Integral Test of e^n/(e^(2n)+9)

In summary, the conversation discusses using the integral test to determine if the series $$ \sum_{n=1}^{\infty} \frac{e^n}{e^{2n}+9} $$ diverges or converges. The attempt at a solution involves rewriting the series and using the integral test to evaluate the integral. The lower limit for the integral is debated, but it is ultimately determined that the series converges. There is also a discussion about notation used in the textbook.
  • #1
Potatochip911
318
3

Homework Statement


Using the integral test determine whether or not the following sum diverges. $$ \sum_{n=1}^{\infty} \frac{e^n}{e^{2n}+9} $$

Homework Equations


The Attempt at a Solution


$$ \sum_{n=1}^{\infty} \frac{e^n}{e^{2n}+9}=\sum_{n=1}^{\infty} \frac{e^n}{({e^{n})}^2+9} \\
\int^{\infty} \frac{e^n}{({e^{n})}^2+9} \cdot dn; \hspace{0.5cm} Let \space u=e^n; \hspace{0.5cm} du=e^n\cdot dn \\
\int^{\infty} \frac{du}{u^2+9}; \hspace{0.5cm} Let \space u=3\tan\theta \hspace{0.5cm} du=3\sec^2\theta \\
\int^{(\frac{\pi}{2})^-} \frac{3\sec^2\theta}{9\tan^2\theta+9}=\frac{1}{3} \int^{(\frac{\pi}{2})^-} 1\cdot d\theta=\frac{\pi}{6} $$ Since I didn't get infinity in my answer this sum converges however my answer key says that it does diverge, did I miss something?
 
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  • #2
Potatochip911 said:

Homework Statement


Using the integral test determine whether or not the following sum diverges. $$ \sum_{n=1}^{\infty} \frac{e^n}{e^{2n}+9} $$

Homework Equations


3. The Attempt at a Solution [/B]
$$ \sum_{n=1}^{\infty} \frac{e^n}{e^{2n}+9}=\sum_{n=1}^{\infty} \frac{e^n}{({e^{n})}^2+9} \\
\int^{\infty} \frac{e^n}{({e^{n})}^2+9} \cdot dn; \hspace{0.5cm} Let \space u=e^n; \hspace{0.5cm} du=e^n\cdot dn \\
\int^{\infty} \frac{du}{u^2+9}; \hspace{0.5cm} Let \space u=3\tan\theta \hspace{0.5cm} du=3\sec^2\theta\,\color{red}{d\theta} \\
\int^{(\frac{\pi}{2})^-} \frac{3\sec^2\theta}{9\tan^2\theta+9}\color{red}{d\theta}=\frac{1}{3} \int^{(\frac{\pi}{2})^-} 1\cdot d\theta=\frac{\pi}{6} $$ Since I didn't get infinity in my answer this sum converges however my answer key says that it does diverge, did I miss something?
What is the lower limit for the integral?

It is true that this series converges.

Added in Edit:

You have left dθ out of a couple of expressions.
 
Last edited:
  • #3
SammyS said:
What is the lower limit for the integral?

It is true that this series converges.
I believe it would be ##arctan(\frac{1}{3}) ## although my textbook says "The integral is to be evaluated only at the upper limit; no lower limit is needed" Edit: Well this is embarrassing I was looking at the answer for 5.10 instead of 6.10, whoops
 
  • #4
Potatochip911 said:
I believe it would be ##arctan(\frac{1}{3}) ## although my textbook says "The integral is to be evaluated only at the upper limit; no lower limit is needed" Edit: Well this is embarrassing I was looking at the answer for 5.10 instead of 6.10, whoops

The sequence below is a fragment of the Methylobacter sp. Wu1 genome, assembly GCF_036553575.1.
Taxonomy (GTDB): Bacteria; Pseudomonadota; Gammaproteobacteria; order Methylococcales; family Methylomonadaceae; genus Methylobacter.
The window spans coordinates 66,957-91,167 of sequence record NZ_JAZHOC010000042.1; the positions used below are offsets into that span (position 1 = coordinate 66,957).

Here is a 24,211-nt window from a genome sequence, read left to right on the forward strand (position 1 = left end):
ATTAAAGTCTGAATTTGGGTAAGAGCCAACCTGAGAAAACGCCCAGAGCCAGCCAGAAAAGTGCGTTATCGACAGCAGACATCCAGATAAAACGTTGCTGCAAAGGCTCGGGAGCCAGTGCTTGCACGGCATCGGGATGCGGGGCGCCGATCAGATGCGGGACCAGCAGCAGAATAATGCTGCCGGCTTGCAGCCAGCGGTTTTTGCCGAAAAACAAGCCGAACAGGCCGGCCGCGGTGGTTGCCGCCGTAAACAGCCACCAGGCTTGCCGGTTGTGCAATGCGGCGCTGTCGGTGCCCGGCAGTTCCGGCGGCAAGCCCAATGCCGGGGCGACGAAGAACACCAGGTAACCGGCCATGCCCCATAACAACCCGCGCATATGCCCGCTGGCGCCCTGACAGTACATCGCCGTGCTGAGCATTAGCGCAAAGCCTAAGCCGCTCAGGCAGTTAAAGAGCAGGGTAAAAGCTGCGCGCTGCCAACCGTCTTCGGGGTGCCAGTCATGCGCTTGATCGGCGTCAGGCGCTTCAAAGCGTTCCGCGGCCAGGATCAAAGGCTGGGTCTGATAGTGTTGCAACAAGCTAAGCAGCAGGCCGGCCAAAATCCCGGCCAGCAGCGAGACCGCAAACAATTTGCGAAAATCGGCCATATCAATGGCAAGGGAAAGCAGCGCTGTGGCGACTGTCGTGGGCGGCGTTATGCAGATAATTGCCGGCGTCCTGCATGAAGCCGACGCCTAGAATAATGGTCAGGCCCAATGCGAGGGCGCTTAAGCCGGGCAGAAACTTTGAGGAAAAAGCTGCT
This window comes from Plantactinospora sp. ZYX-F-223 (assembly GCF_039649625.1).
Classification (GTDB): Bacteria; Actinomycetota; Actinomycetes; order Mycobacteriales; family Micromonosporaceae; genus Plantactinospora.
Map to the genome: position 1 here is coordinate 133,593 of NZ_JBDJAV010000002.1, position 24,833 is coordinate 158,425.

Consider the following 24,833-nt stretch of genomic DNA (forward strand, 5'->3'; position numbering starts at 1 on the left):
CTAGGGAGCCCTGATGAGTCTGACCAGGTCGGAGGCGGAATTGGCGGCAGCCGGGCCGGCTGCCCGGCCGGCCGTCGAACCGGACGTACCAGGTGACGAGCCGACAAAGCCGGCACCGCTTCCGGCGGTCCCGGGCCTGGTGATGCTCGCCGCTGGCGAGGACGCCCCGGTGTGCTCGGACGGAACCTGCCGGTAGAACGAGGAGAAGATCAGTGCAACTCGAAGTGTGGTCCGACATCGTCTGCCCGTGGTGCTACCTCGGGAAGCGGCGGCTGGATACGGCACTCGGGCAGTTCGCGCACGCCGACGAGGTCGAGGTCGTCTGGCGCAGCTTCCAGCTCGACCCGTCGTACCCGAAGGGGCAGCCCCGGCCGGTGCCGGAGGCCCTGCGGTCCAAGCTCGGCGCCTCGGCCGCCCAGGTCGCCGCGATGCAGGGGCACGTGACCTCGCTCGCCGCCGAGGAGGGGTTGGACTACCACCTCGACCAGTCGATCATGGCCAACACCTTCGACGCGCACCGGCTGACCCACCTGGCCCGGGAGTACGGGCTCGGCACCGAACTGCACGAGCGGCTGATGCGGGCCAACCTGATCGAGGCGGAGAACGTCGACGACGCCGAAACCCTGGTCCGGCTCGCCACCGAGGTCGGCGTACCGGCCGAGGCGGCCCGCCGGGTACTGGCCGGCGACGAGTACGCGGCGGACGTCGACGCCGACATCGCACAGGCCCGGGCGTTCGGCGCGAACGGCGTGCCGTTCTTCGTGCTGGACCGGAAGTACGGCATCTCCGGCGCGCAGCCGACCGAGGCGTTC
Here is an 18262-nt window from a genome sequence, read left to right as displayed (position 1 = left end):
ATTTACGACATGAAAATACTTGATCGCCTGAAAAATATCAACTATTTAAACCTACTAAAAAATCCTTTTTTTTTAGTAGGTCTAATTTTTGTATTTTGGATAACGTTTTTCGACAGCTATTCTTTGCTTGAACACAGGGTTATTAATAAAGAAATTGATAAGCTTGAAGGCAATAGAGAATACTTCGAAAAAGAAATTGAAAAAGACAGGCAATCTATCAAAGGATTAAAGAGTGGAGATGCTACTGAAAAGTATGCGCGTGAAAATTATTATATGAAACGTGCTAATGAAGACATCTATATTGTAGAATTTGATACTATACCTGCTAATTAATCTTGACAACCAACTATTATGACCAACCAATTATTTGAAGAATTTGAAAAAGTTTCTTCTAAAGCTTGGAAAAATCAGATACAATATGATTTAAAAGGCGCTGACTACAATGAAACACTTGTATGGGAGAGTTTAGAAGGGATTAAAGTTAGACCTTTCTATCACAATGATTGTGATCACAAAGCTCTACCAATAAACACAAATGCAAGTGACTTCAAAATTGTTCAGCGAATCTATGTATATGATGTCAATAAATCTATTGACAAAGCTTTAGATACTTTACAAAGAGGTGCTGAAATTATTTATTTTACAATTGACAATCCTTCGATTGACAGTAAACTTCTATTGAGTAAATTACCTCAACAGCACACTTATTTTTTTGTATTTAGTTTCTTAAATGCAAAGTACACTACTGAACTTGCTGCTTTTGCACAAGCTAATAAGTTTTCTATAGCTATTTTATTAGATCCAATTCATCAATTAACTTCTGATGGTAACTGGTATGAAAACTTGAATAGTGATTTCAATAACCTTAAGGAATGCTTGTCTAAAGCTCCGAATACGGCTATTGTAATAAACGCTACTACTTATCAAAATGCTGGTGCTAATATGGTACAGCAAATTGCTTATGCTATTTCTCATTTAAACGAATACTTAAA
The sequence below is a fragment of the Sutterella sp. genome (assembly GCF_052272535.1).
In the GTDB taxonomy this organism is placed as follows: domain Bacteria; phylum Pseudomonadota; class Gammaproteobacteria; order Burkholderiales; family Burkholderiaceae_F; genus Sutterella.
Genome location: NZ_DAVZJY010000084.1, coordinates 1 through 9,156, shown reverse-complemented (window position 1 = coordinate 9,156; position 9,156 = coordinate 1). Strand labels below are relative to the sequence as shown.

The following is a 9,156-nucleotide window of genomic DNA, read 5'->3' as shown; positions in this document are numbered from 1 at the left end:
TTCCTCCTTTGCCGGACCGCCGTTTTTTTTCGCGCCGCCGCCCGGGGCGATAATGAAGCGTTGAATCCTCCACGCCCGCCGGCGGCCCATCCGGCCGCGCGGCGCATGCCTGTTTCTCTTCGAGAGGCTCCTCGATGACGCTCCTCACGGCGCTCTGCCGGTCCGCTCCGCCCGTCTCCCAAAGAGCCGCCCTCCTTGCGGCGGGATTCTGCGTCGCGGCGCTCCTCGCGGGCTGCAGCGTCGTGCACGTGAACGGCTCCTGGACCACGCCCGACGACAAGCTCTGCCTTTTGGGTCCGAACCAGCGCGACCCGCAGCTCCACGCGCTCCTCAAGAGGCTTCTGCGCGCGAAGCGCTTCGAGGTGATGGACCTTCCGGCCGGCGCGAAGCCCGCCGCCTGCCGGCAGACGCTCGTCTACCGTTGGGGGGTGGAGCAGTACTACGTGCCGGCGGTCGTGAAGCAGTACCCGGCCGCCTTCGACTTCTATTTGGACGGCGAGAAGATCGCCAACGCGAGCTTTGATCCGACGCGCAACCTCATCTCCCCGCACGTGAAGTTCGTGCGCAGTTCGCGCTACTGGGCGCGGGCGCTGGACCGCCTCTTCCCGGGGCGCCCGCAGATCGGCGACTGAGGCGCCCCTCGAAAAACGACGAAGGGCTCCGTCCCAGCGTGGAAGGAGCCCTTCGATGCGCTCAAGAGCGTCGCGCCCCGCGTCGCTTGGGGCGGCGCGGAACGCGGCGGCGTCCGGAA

If you write an integral as a definite integral, it needs both limits.

If you evaluate the indefinite integral at the limit corresponding to infinity, that should be adequate, as your textbook says.

I believe the lower limit for your last integral is ##\displaystyle \ arctan\left(\frac{e}{3}\right) ##
 
  • #5
SammyS said:
If you write an integral as a definite integral, it needs both limits.

If you evaluate the indefinite integral at the limit corresponding to infinity, that should be adequate, as your textbook says.

I believe the lower limit for your last integral is ##\displaystyle \ arctan\left(\frac{e}{3}\right) ##
So is the notation they're using in my textbook wrong then?
Capture.jpg
 
  • #6
Potatochip911 said:
So what the notation they're using in my textbook is wrong then?
Capture.jpg
In my opikion, that's not a standard notation.

If your textbook defines it, then it's fine to use in the context of your textbook & class, but I'm not familiar with the notation.
 

Related to Integral Test of e^n/(e^(2n)+9)

1. What is the purpose of the Integral Test for e^n/(e^(2n)+9)?

The Integral Test is used to determine the convergence or divergence of a series by comparing it to an appropriate integral.

2. How is the Integral Test applied to the series e^n/(e^(2n)+9)?

The Integral Test states that if the integral of the series is convergent, then the series is also convergent. In this case, the integral to be evaluated is ∫ e^n/(e^(2n)+9) dn.

3. What is the general formula for the integral of e^n/(e^(2n)+9)?

The integral of e^n/(e^(2n)+9) is given by ∫ e^n/(e^(2n)+9) dn = 1/2ln(e^(2n)+9) + C.

4. How can the convergence of the series e^n/(e^(2n)+9) be determined using the Integral Test?

If the integral ∫ e^n/(e^(2n)+9) dn is convergent, then the series e^n/(e^(2n)+9) is also convergent. If the integral is divergent, then the series is also divergent.

5. Can the Integral Test be used to determine the exact sum of the series e^n/(e^(2n)+9)?

No, the Integral Test only determines the convergence or divergence of a series, it does not provide an exact value for the sum of the series.

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